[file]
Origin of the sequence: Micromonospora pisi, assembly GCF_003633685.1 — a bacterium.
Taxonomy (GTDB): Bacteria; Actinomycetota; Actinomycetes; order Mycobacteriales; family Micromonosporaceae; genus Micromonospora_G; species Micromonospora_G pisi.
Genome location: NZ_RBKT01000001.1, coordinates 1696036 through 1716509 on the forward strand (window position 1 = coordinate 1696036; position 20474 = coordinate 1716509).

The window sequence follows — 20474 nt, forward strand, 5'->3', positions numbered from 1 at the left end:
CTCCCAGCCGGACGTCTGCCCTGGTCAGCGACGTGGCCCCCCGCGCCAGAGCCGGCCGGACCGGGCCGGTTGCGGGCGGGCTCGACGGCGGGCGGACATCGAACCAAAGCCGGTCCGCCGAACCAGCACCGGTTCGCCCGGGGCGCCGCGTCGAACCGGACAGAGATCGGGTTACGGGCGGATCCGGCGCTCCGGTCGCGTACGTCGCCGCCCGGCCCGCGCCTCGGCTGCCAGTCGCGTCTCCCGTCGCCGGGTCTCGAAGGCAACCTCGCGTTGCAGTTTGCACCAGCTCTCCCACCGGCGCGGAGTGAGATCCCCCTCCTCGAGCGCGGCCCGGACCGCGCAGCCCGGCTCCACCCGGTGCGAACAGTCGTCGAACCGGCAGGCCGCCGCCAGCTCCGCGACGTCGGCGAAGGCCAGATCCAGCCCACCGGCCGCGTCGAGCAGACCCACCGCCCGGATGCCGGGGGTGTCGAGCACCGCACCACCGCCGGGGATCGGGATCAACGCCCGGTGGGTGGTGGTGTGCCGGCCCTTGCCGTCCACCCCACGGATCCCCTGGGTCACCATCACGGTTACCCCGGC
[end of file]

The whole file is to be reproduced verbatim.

Origin of the sequence: Micromonospora pisi, assembly GCF_003633685.1 — a bacterium.
Taxonomy (GTDB): Bacteria; Actinomycetota; Actinomycetes; order Mycobacteriales; family Micromonosporaceae; genus Micromonospora_G; species Micromonospora_G pisi.
Genome location: NZ_RBKT01000001.1, coordinates 1696036 through 1716509 on the forward strand (window position 1 = coordinate 1696036; position 20474 = coordinate 1716509).

The window sequence follows — 20474 nt, forward strand, 5'->3', positions numbered from 1 at the left end:
CTCCCAGCCGGACGTCTGCCCTGGTCAGCGACGTGGCCCCCCGCGCCAGAGCCGGCCGGACCGGGCCGGTTGCGGGCGGGCTCGACGGCGGGCGGACATCGAACCAAAGCCGGTCCGCCGAACCAGCACCGGTTCGCCCGGGGCGCCGCGTCGAACCGGACAGAGATCGGGTTACGGGCGGATCCGGCGCTCCGGTCGCGTACGTCGCCGCCCGGCCCGCGCCTCGGCTGCCAGTCGCGTCTCCCGTCGCCGGGTCTCGAAGGCAACCTCGCGTTGCAGTTTGCACCAGCTCTCCCACCGGCGCGGAGTGAGATCCCCCTCCTCGAGCGCGGCCCGGACCGCGCAGCCCGGCTCCACCCGGTGCGAACAGTCGTCGAACCGGCAGGCCGCCGCCAGCTCCGCGACGTCGGCGAAGGCCAGATCCAGCCCACCGGCCGCGTCGAGCAGACCCACCGCCCGGATGCCGGGGGTGTCGAGCACCGCACCACCGCCGGGGATCGGGATCAACGCCCGGTGGGTGGTGGTGTGCCGGCCCTTGCCGTCCACCCCACGGATCCCCTGGGTCACCATCACGGTTACCCCGGC